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Dry eyes can be uncomfortable. For kids, the dryness makes their eyes feel stretched out. In fact, dry eye syndrome often causes a sandy, gritty sensation in the morning that usually gets worse throughout the day. It may cause your child to have blurry vision. But dry eyes don’t usually cause lasting problems with vision.
There are different causes of dry eyes. Most often dry weather, smoke, or pollution can bother the eyes. Other times, allergies or contact lenses can also irritate the eyes. You can work with your ophthalmologist to find ways to help your child’s eyes feel better. Meanwhile, home treatments often do help.
Dry eye syndrome can make it challenging for kids to do regular daily activities, such as reading, using a computer, and playing. Sometimes burning, itchy and irritated eyes, along with constant blinking, interfere with focusing in the classroom. A range of reasons can be responsible for your child’s dry eyes. Some of them include:
1. Severe allergies, with dryness caused by aggressive antihistamine use
2. Contact lens wearing
3. Sometimes, conjunctivitis (pink eye) can lead to a type of dry eye
4. Nutritional deficiency
5. Extended use of smartphones and other digital devices
Children cannot communicate their eye related problems in a proper way. Most of the time, they will rub their eyes, if there are any such issues. But the parents should keep a vigil on their kids to read their behaviour to understand the underlying cause of such behaviour.
Also, read: Summer eye care: Protect your eyes from the harsh heat wave
Here are some common dry eye syndrome symptoms in children:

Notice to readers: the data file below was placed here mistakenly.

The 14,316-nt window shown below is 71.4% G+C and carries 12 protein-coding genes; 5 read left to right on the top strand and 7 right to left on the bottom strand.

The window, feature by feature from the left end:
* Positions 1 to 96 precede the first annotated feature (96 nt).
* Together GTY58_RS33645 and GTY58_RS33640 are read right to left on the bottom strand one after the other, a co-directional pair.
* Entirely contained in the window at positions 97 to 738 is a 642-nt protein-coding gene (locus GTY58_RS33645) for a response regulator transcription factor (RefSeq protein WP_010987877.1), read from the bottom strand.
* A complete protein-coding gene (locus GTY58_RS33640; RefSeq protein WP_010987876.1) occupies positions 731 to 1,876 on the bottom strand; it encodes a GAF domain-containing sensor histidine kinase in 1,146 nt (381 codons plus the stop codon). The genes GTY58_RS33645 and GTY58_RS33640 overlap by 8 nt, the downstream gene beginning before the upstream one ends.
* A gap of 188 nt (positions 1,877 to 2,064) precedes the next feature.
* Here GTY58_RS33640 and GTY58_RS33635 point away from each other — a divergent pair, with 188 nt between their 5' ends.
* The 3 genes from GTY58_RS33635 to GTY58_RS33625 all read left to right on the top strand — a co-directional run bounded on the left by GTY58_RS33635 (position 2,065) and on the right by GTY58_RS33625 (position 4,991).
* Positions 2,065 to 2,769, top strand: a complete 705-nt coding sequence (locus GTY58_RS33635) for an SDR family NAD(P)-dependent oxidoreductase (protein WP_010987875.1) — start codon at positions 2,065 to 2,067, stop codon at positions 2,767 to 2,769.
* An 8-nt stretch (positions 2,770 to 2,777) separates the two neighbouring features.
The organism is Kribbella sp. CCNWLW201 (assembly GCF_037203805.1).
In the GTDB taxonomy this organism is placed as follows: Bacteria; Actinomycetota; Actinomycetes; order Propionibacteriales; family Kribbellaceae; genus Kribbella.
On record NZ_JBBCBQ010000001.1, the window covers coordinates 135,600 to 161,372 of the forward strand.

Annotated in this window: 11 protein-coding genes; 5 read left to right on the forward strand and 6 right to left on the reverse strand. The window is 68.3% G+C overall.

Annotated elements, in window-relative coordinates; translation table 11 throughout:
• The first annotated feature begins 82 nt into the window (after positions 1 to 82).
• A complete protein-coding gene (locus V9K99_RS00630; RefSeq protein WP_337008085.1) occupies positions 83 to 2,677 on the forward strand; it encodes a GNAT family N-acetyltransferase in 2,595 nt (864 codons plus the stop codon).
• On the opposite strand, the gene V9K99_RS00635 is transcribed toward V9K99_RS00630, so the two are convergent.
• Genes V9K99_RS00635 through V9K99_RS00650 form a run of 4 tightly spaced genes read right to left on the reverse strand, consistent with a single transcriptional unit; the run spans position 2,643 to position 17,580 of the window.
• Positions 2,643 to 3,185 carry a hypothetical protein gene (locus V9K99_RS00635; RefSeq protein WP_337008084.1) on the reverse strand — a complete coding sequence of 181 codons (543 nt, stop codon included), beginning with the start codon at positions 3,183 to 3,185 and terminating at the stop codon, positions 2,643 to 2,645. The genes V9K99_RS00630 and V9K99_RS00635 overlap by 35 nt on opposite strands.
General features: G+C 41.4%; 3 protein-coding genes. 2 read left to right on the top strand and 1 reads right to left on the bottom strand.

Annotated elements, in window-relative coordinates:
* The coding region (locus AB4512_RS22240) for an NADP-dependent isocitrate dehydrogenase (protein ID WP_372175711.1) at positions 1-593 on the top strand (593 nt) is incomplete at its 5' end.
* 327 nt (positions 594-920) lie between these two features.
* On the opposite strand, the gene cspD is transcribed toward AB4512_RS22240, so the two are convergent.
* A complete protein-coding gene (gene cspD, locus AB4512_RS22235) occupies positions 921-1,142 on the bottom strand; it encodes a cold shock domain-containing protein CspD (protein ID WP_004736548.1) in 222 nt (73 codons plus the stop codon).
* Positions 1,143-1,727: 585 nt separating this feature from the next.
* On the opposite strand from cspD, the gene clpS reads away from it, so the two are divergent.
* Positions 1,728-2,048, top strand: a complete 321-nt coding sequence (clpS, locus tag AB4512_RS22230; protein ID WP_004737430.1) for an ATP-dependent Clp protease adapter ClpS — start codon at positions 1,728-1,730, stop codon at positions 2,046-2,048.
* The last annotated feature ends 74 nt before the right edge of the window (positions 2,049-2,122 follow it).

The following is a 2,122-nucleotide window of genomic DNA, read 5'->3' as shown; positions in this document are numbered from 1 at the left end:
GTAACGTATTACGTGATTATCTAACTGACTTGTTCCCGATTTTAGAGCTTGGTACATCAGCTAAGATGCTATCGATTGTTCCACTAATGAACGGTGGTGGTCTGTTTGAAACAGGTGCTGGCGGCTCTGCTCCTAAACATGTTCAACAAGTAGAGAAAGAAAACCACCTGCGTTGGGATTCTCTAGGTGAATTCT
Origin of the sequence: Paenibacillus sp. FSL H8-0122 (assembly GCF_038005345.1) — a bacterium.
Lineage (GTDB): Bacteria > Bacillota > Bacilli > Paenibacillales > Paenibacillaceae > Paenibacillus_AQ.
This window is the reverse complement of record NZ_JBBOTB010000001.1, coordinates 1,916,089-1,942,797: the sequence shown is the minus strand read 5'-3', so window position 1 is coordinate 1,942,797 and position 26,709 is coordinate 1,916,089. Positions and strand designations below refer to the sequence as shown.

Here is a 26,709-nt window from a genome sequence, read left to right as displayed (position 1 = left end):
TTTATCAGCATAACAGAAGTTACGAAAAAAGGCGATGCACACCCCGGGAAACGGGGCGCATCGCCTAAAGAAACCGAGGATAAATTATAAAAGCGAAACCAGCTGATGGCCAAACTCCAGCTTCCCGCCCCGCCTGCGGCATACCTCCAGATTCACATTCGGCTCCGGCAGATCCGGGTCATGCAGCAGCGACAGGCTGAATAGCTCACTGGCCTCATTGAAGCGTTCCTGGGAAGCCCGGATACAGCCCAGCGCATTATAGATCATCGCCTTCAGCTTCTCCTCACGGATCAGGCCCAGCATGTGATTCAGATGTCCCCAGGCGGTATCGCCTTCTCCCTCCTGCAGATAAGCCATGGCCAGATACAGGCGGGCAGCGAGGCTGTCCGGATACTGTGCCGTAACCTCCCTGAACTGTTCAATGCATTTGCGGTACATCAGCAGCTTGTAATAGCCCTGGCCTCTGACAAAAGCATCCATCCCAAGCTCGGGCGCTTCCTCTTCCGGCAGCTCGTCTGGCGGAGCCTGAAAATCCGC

Your doctor may recommend artificial tears to reduce the symptoms related to dry eye but you can also do home remedies to relieve dry eye syndrome.
Some helpful suggestions include:
1. Avoid smoke and other things that irritate the eyes.
2. Ensure your child wears sunglasses that wrap around the sides of the head. Try to use caps or umbrellas as these can protect the eyes from sun, wind, dust, and dirt.
3. Place a humidifier by your child’s bed or close to your child. Always follow the directions for cleaning the machine.
4. Do not use fans while your child sleeps.
5. If your child usually wears contact lenses, have your child use rewetting drops or wear glasses until the eyes feel better.
6. Be safe with medicines. Ensure that your child takes medicines exactly as prescribed. Call your ophthalmologist if you think your child is having a problem with a medicine.
7. Have your child use artificial tears at least 4 times a day.
8. If your child needs drops more than 4 times a day, use artificial tears without preservatives. They may irritate the eyes less.
9. If your child wears contact lenses, supply him or her with rewetting drops.
10. Put a warm, moist cloth on your child’s eyelids every morning for about 5 minutes. Then massage the eyelids lightly. This helps to increase the natural wetness of the eyes.
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